WASHINGTON — Gao E. Freeman presses a piece of tape into a clump of material that looks like the gunk you might find on the bottom of your boot after a muddy hike. With a scalpel, he carefully loosens and lifts a thin layer and attaches it to a pale blue index card. He repeats this process four times. In minutes, he has enough evidence to identify the fragments as five $20 bills. The amount is a mere drop in a bucket — or, in this case, a plastic bag — that may have contained $150,000. But it’s a promising drop nonetheless.
Freeman is one of a dozen examiners with the Mutilated Currency Division of the Treasury Department’s Bureau of Engraving and Printing. These experts play forensic scientist with damaged bank notes; you might call it “CSI: Currency Victims Unit.” They inspect an owner’s unusable money to determine a value, which the Treasury Department will redeem in check form.
Every week, the federal office here receives hundreds of padded envelopes, boxes and even safes stuffed with cash ravaged by water, fire, shredding machines, insects or a canine’s teeth. “Your dog ate your money. Your grandma buried $100,000 in her backyard. Your 2-year-old shredded an envelope filled with $1,000,” says program manager Ty Hensell. “Look it up on YouTube,” he instructs, referring to the last scenario, a well-publicized event from October 2018.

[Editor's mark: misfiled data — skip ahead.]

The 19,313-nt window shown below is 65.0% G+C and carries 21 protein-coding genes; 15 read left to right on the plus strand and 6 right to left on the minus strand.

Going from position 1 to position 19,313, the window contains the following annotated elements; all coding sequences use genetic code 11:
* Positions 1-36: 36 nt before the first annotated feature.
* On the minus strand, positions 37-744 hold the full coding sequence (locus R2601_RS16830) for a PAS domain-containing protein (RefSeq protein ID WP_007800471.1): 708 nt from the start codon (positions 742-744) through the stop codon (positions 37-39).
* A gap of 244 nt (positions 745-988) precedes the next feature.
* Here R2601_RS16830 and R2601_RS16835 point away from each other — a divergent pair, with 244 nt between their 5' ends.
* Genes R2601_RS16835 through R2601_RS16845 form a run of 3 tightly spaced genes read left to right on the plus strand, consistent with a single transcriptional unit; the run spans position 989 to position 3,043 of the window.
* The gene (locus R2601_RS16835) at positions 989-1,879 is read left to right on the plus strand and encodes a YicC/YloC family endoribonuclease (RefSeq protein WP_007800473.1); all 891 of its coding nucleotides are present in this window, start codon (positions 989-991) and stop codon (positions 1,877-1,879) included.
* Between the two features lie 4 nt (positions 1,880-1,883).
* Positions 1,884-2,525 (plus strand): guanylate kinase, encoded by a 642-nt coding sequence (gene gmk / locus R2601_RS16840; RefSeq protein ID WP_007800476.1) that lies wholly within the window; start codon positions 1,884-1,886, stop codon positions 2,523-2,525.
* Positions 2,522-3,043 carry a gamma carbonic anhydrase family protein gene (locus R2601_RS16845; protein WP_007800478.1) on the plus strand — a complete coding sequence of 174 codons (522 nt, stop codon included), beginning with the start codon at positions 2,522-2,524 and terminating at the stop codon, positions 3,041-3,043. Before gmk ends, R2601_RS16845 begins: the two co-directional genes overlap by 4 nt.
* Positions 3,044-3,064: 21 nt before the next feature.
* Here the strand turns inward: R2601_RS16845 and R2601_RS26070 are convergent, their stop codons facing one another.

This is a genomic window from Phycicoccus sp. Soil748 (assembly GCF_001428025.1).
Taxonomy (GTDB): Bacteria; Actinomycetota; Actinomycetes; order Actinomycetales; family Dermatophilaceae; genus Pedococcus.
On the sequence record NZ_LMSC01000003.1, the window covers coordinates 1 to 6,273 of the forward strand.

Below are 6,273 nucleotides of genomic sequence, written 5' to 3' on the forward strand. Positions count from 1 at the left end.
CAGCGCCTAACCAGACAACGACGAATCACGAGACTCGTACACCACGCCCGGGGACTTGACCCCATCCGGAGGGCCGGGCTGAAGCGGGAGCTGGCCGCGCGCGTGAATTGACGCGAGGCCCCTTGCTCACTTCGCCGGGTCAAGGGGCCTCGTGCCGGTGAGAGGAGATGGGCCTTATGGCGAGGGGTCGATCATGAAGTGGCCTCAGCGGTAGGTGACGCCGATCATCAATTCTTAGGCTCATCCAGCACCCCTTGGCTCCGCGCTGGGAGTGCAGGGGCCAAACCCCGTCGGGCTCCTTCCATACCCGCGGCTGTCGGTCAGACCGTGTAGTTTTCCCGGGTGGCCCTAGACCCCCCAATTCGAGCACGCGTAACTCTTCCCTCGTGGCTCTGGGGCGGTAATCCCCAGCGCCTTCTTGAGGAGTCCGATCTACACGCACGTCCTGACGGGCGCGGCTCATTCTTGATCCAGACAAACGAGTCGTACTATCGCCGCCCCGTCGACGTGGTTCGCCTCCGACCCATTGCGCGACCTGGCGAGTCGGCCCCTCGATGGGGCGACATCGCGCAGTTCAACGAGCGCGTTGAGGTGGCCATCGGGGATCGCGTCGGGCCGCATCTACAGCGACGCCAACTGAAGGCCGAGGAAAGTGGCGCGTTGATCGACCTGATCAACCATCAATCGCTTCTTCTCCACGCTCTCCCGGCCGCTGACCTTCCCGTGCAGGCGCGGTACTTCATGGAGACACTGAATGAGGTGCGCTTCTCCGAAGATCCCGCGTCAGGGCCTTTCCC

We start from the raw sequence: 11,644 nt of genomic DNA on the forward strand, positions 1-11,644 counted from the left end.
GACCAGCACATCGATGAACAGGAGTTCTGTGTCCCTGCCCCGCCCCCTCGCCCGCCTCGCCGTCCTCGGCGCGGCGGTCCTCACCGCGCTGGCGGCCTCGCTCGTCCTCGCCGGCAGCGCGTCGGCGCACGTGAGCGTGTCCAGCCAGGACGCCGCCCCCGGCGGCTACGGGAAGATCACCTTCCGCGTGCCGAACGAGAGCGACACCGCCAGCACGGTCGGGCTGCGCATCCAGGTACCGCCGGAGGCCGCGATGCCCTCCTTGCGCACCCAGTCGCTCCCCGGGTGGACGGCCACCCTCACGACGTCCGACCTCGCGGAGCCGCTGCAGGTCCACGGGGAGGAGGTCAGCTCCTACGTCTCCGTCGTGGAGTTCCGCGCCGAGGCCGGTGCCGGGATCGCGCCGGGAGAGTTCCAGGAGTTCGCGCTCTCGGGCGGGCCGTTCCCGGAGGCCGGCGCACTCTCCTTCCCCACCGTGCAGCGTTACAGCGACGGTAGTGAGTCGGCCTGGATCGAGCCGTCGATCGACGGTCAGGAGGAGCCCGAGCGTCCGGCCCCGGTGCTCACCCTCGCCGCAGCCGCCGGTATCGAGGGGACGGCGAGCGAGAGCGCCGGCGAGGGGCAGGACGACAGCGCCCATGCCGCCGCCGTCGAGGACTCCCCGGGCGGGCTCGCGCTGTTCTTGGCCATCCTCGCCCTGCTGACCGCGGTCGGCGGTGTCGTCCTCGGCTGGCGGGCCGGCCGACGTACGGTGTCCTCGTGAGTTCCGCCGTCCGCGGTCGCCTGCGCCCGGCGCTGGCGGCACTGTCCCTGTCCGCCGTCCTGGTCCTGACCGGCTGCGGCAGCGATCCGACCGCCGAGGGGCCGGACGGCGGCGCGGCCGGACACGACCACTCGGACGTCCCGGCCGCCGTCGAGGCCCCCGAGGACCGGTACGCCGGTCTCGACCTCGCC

The examiners, who worked on 23,600 cases in 2019, try to salvage as many bills as possible. The more they can piece together, the larger the reimbursement check. Last year, the agency issued checks for more than $35 million to businesses and individuals who had submitted their battered money, hoping to recoup some or all of its value. “We only redeem on what we can validate and authenticate,” not what someone claims they lost, says Lydia Washington, lead public affairs specialist with the bureau.
This free public service dates from 1862, when the U.S. government introduced a national currency. The office accepts all U.S. bank notes, including such discontinued denominations as $500, $1,000, $5,000 and $10,000. It doesn’t redeem mangled coins or despoiled collectibles, such as Confederate dollars. To consider a claim, the office needs the mutilated currency, regardless of its condition or odor. “After Hurricane Katrina, the money had a horrible stench to it,” Hensell says. Claimants must also provide a (snail mail) letter explaining how the money got damaged, the amount being claimed and full contact information. (The office plans to introduce an online claims system by the end of the year.)
Mutilated cash should be treated as if it were a body in a crime scene: Leave it as intact as possible, unless it has been exposed to a toxin or other impurities. “If it’s got dog poo or blood on it, clean it off,” says Washington. “Or let us know if it’s been contaminated.” (All the work stations come with environmental HVAC systems and protective gear including gloves, masks and goggles.)